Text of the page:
With his popularity amongst fans, ability in the server and his best results, NaNiwa should be one of the highest paid foreign SC2 players in the world, with a good team of players around him and a consistent living environment. Instead his reputation for being a difficult player to handle, and one prone to erratic behaviour, has left him currently orphaned from top tier organisations.
One gets the sense that at this point he is like a talented NBA player with behavioural problems, sure there are going to be a bunch of GMs (General Managers) who will give him a chance, to see if he can help their organisation with his skills, but after enough of those chances have gone by the wayside others will become more and more wary of taking the plunge.
If NaNiwa wants to improve his ability to consistently compete at the top then one area he can immediately improve in, probably overnight, would be his relations with his organisations and team-mates. That will mean compromise, something he has seemingly been incapable of at times, but it would provide a stability and support network that his career has sorely lacked. For a player as emotional and sensitive as NaNiwa this kind of backing is even more crucial than for other players, and yet his very nature seems to push it away.
A player as good as NaNiwa should be able to build up a solid network of practice partners who will help him, in particular Koreans. Considering the kind of hierarchy Korean StarCraft players are used to, strict and with a strong emphasis on respect, it hardly a surprise if NaNiwa has not been able to maximise his stay in Korea in terms of building up such a network. It is too much to ask NaNiwa to win people over with an out-going personality, that's not his strength, but there does seem to be room for him to make in-roads in this area. Again, this comes down to how much one is willing to do to win.
The perfectionist's curse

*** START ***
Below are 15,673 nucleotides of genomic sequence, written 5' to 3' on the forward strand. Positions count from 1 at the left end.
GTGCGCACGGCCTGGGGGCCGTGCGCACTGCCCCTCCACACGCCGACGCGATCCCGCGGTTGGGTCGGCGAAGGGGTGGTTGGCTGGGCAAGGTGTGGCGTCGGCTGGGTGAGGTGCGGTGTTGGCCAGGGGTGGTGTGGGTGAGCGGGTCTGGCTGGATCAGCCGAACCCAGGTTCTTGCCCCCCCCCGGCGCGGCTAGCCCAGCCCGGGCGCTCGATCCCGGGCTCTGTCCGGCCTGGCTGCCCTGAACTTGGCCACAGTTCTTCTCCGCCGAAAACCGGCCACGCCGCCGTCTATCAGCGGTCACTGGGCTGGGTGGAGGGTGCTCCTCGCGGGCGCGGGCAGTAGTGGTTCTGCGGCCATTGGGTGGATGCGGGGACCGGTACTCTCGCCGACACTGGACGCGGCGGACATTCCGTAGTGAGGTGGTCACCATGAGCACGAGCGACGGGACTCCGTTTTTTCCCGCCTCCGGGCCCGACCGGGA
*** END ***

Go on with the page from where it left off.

As alluded to in the section on mindset, NaNiwa's quest for perfection is the curse that haunts his career. While his desire to play at a high level and practice heavily is the fuel that drives him, so it is also the fire that destroys him. NaNiwa has sacrificed more than practically anyone in foreign StarCraft to become the best he can be, putting in monster sessions alone in an alien environment to seek a higher level of performance. Practice is not what is holding NaNiwa back, with the previous section of perhaps not having the perfect network of custom partners in place. Yet practice is the rod he uses to beat his own back.
When NaNiwa is eliminated from a tournament, sometimes even when he finishes runner-up, he can often be heard saying that he needs to practice more in some specific regard, or will begin practicing again as soon as he returns to South Korea. The mantra of "I need to practice more" becomes almost a flagellatory imperative, that he'll beat better habits/approach into himself in the practice server. For a player whose problems seem largely to stem from mental fortitude and intuitive approach his answer seems to be focusing on the one area he already exceeds practically every other foreigner in: sheer amount of practice against the best players.
"It's not the daily increase but daily decrease. Hack away at the unessential."
-Bruce Lee, legendary martial artist
Perfection will never come, it is a futile quest if one desires only the end goal. Perfection of what is before one in a given moment is the approach which will yield the most success. If an athletic basketball player practices more then it is possible he might increase his speed or strength a little, thus improving his overall performance a little in turn. If, however, he already practices close to the maximum amount required then not only can he burn himself out but he will also be ignoring the more obvious change of addressing his mental game. Decision-making and efficiency seem more apt areas for him to place his focus.